I am writing in hopes that this time around I can find support in my efforts, rather than...well, the opposite of support. Many times when I pass up dessert (even after eating a hearty meal) I get criticised, jumped on, mugged, head dipped in the toilet for a swirlie - you name it. I actually get reprimands ("you're already skinny enough", and so on) and looks of worry. (I actually take in around 3000 cal/day...more or less depending on the day's workout.) I've felt pressured into eating dessert in the same stereotypical way I would imagine a 16 year old gets pressured into smoking a joint. I even have well-meaning friends who have made me cookies, hoping to cure me. Why the social opposition? I don't get it. Passing up delicious looking junk is the easy part (well, once I'm in the habit, at least); justifying myself to others is what becomes taxing. I'm actually guilty of taking dessert, pretending to eat or just taking a bite, then hiding it in a napkin and discretely discarding it. Or handing it off to Rob. (He loves that.) I know, it sounds like something you do if you're anorexic. Or if you were just served worms for dessert. Not just someone trying to eat healthy.
So the point is, I am begging support in my goal to eat right.


USA v. mexico

If anyone is wondering what they should watch on Wednesday night at 9:00 PM EST, what, with the writers strike going on and everything, I have a small suggestion: Watch the second best rivalry in America (the first, of course, would be the Giants-Dodgers): USA v. mexico in soccer. And, by-the-way, the U.S. has owned mexico lately, which means that I probably just jinxed them, and we will lose. Every since I went on my mission I have developed a fondness for "the world's game," especially Team USA. For those of you who think that soccer is only interesting every four years during the world cup I encourage you to watch this game. The U.S. has the potential to be an entertaining team and we own mexico. Seriously, we haven't lost to them in a long time (I'm too lazy to research how long our unbeaten streak is against mexico, but suffice it to say, we own mexico.) After all, (with the exception of war) when do two countries get to battle each other for bragging rights? And it's really fun to be better at soccer (or futbol) then mexico. So watch your team beat our friendly neighbors to the south at what they consider to be their game. And what could be more American than putting other countries in their place?

P.S. If anyone needs an idea for a birthday present for me (March 3rd) I may need a new U.S. jersey.


Kelley Acre Ride Adventures
I discovered The Kelley Acre ride a couple months ago, and it quickly became my favorite since moving to the east coast about a year and a half ago. A big group of local racers meet at Chris Kelley's to ride all over the beautiful mountains and countryside around Frederick, Maryland. It's always a great adventure...but today it was probably a little heavier on the "adventure" side than we would have liked. The absurd total of TWENTY flat tires made our usual 4 hour, 67 mile ride turn into 5.5 hours of time outside in the winter cold. I only made it back due to the creative help of Bill fashioning a fix for the centimeter long slash on my front tire out of my empty Hammer Gel packet. My tube was starting to herniate through.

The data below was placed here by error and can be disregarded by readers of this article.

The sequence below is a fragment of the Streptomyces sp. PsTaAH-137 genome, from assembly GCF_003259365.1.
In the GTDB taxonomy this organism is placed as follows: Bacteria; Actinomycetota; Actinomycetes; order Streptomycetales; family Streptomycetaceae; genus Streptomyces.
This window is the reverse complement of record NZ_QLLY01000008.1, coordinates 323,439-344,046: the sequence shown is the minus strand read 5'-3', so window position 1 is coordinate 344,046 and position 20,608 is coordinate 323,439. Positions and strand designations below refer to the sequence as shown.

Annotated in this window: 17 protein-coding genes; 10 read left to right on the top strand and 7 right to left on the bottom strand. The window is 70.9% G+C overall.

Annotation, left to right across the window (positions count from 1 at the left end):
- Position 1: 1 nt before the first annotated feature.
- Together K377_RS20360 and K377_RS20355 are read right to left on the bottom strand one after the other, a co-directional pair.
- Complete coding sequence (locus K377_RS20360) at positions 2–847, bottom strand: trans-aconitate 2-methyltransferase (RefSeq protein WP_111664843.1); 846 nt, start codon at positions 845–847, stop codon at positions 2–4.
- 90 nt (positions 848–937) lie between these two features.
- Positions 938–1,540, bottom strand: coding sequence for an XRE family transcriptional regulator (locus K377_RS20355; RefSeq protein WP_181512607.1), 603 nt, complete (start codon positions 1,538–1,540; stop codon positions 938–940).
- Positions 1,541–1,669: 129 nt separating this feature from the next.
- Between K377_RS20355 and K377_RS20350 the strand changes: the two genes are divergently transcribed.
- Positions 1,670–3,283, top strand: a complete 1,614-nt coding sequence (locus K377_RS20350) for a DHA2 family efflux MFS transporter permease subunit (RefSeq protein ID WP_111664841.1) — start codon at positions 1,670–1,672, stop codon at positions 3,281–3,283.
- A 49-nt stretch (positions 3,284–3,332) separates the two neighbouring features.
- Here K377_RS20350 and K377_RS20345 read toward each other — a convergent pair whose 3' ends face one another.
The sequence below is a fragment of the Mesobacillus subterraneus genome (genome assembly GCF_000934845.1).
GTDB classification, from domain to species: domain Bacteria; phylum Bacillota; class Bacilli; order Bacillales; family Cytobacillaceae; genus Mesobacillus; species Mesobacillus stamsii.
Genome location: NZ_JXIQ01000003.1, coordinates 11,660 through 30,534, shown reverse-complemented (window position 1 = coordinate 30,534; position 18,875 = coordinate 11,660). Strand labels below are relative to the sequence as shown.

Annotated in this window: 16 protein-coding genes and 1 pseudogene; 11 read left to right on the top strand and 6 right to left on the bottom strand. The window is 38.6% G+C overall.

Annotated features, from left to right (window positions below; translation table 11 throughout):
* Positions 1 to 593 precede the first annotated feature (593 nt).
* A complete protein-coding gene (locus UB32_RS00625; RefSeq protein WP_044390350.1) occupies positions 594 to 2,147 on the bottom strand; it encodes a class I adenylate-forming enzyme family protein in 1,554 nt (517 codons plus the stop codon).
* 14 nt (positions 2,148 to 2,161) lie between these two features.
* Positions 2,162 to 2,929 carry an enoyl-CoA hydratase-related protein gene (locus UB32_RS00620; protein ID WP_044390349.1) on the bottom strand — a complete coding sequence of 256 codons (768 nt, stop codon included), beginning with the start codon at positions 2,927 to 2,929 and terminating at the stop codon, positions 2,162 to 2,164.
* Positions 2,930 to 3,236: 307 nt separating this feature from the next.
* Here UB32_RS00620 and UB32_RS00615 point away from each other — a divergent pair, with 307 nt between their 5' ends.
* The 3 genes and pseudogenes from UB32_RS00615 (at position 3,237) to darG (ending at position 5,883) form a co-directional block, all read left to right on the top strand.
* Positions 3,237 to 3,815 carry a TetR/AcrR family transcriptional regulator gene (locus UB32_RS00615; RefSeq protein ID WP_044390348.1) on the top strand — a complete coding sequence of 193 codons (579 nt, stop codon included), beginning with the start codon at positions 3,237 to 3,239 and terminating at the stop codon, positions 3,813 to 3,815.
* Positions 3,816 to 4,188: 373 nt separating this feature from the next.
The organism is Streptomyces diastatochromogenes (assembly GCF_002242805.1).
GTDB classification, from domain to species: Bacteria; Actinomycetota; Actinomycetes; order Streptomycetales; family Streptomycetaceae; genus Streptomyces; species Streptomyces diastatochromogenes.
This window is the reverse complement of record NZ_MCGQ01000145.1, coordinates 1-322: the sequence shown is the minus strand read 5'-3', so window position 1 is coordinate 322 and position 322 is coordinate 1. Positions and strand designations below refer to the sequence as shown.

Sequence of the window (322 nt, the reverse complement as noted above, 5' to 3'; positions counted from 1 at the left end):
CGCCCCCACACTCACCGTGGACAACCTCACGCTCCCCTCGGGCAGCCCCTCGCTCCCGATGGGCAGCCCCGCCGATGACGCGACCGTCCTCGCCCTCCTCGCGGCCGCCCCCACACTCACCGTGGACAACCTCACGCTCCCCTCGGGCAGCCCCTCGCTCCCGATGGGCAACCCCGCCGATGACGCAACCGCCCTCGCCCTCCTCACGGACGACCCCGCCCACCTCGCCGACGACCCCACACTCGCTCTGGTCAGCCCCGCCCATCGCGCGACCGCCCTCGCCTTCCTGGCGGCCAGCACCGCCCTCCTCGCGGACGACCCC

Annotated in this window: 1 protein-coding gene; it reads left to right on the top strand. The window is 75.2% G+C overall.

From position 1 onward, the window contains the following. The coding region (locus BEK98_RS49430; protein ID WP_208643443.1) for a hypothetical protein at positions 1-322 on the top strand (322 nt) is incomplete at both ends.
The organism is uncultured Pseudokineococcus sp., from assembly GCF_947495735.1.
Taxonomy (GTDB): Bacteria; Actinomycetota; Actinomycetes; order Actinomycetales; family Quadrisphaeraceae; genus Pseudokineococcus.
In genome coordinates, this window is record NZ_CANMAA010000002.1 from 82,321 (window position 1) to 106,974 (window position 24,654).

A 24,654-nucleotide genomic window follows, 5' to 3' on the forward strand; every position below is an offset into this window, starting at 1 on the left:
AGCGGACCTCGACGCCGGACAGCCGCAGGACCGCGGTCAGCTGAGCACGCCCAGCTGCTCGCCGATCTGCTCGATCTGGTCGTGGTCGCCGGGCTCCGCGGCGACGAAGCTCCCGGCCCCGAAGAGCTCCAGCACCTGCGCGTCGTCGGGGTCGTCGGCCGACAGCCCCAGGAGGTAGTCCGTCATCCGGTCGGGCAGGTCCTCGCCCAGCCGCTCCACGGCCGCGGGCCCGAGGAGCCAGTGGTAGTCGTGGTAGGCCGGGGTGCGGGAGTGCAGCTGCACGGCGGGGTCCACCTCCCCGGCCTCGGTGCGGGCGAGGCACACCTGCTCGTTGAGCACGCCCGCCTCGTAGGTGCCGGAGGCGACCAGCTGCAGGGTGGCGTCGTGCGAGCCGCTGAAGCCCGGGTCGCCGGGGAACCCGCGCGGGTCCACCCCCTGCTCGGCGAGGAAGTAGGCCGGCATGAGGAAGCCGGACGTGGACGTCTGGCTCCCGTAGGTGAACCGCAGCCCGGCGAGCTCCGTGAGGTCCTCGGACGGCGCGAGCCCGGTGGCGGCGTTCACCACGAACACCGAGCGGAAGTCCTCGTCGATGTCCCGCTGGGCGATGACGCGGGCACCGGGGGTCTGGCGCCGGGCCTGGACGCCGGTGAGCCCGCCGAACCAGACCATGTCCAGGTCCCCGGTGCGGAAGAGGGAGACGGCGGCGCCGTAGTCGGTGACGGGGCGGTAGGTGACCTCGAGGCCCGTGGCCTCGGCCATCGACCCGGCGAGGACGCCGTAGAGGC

After using a CO2 cartridge to fill the tire back with air, I made the mistake of touching it with my bare finger. They normally get pretty cold after releasing the co2, but today, it was SO cold that it actually burned my finger. (Lame picture to prove.) Luckily, my hands were already so numb from the cold that it didn't really hurt much. I've always been a little afraid of those things. I'm a little fascinated by the fact that I got burned by touching something too cold. Even if it is a wussy little burn.

The other thing that I was absolutely mesmerized by was the forest we rode through that was covered in ice. I've never seen anything like it. I wished I'd had my camera. Because it rained, (without any snow) last night, then froze overnight, every single little branch of every dead tree in this forest was sheathed in ice. Then it turned sunny outside and the light reflected off of them causing this bright, silver, rainbow forest of ice trees that dripped all over us as we rode through. The only damage was when a big icicle fell on me. I was fascinated enough to spend 15 minutes searching google for a picture, and found this one - although it doesn't nearly do justice to what we saw today.

All was capped off with a warm pot of chili waiting for us back at Kelley Acres. I love this ride. Thanks Chris!